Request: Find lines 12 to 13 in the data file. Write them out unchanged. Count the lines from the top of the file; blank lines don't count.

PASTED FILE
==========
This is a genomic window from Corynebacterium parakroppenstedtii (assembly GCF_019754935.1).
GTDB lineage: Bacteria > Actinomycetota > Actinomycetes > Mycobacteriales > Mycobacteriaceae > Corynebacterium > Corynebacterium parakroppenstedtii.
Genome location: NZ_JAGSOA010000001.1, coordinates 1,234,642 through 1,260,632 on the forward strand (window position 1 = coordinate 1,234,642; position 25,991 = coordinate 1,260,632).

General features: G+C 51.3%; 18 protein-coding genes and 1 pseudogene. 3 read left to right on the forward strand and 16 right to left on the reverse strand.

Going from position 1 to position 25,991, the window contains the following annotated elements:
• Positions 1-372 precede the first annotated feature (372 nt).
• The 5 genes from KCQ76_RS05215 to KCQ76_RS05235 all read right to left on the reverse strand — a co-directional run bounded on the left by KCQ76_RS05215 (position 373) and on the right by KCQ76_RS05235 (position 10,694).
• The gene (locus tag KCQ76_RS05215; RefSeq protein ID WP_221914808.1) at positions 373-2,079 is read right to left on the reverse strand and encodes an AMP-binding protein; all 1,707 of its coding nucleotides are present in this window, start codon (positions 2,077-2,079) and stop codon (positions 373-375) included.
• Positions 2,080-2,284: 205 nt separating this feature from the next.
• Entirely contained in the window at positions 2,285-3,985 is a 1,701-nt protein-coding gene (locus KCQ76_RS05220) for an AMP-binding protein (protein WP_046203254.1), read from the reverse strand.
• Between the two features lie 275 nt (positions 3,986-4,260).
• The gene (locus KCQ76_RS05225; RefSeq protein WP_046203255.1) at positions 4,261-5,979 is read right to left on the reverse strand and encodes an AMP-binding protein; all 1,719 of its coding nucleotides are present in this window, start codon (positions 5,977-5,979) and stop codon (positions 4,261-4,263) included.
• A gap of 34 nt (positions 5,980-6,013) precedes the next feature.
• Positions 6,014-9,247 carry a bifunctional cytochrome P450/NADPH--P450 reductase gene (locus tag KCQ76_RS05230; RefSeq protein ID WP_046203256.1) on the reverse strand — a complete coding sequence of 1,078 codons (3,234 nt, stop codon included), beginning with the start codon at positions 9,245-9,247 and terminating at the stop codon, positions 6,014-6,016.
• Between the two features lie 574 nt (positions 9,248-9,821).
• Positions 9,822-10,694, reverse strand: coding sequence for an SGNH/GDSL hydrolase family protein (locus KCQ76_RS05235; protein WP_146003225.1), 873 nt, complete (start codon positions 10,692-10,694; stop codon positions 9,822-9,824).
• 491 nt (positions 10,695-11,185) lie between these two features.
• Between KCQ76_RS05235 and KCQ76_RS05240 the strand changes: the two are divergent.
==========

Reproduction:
• The gene (locus KCQ76_RS05225; RefSeq protein WP_046203255.1) at positions 4,261-5,979 is read right to left on the reverse strand and encodes an AMP-binding protein; all 1,719 of its coding nucleotides are present in this window, start codon (positions 5,977-5,979) and stop codon (positions 4,261-4,263) included.
• A gap of 34 nt (positions 5,980-6,013) precedes the next feature.